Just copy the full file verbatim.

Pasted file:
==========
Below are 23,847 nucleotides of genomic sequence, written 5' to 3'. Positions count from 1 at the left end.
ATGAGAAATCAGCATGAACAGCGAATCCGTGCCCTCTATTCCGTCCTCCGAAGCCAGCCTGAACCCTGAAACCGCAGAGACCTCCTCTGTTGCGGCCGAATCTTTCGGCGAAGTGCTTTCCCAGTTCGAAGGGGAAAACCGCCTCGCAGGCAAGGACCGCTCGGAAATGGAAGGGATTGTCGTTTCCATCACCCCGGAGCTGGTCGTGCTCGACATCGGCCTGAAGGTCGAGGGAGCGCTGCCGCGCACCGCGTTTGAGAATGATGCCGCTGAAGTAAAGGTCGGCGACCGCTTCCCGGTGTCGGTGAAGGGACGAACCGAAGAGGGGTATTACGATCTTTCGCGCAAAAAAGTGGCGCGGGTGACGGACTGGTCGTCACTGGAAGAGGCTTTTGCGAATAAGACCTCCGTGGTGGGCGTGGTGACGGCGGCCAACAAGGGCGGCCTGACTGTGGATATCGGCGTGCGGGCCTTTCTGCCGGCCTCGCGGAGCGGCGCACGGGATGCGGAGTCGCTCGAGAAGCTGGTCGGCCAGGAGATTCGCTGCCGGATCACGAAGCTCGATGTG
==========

Below are 23,847 nucleotides of genomic sequence, written 5' to 3'. Positions count from 1 at the left end.
ATGAGAAATCAGCATGAACAGCGAATCCGTGCCCTCTATTCCGTCCTCCGAAGCCAGCCTGAACCCTGAAACCGCAGAGACCTCCTCTGTTGCGGCCGAATCTTTCGGCGAAGTGCTTTCCCAGTTCGAAGGGGAAAACCGCCTCGCAGGCAAGGACCGCTCGGAAATGGAAGGGATTGTCGTTTCCATCACCCCGGAGCTGGTCGTGCTCGACATCGGCCTGAAGGTCGAGGGAGCGCTGCCGCGCACCGCGTTTGAGAATGATGCCGCTGAAGTAAAGGTCGGCGACCGCTTCCCGGTGTCGGTGAAGGGACGAACCGAAGAGGGGTATTACGATCTTTCGCGCAAAAAAGTGGCGCGGGTGACGGACTGGTCGTCACTGGAAGAGGCTTTTGCGAATAAGACCTCCGTGGTGGGCGTGGTGACGGCGGCCAACAAGGGCGGCCTGACTGTGGATATCGGCGTGCGGGCCTTTCTGCCGGCCTCGCGGAGCGGCGCACGGGATGCGGAGTCGCTCGAGAAGCTGGTCGGCCAGGAGATTCGCTGCCGGATCACGAAGCTCGATGTG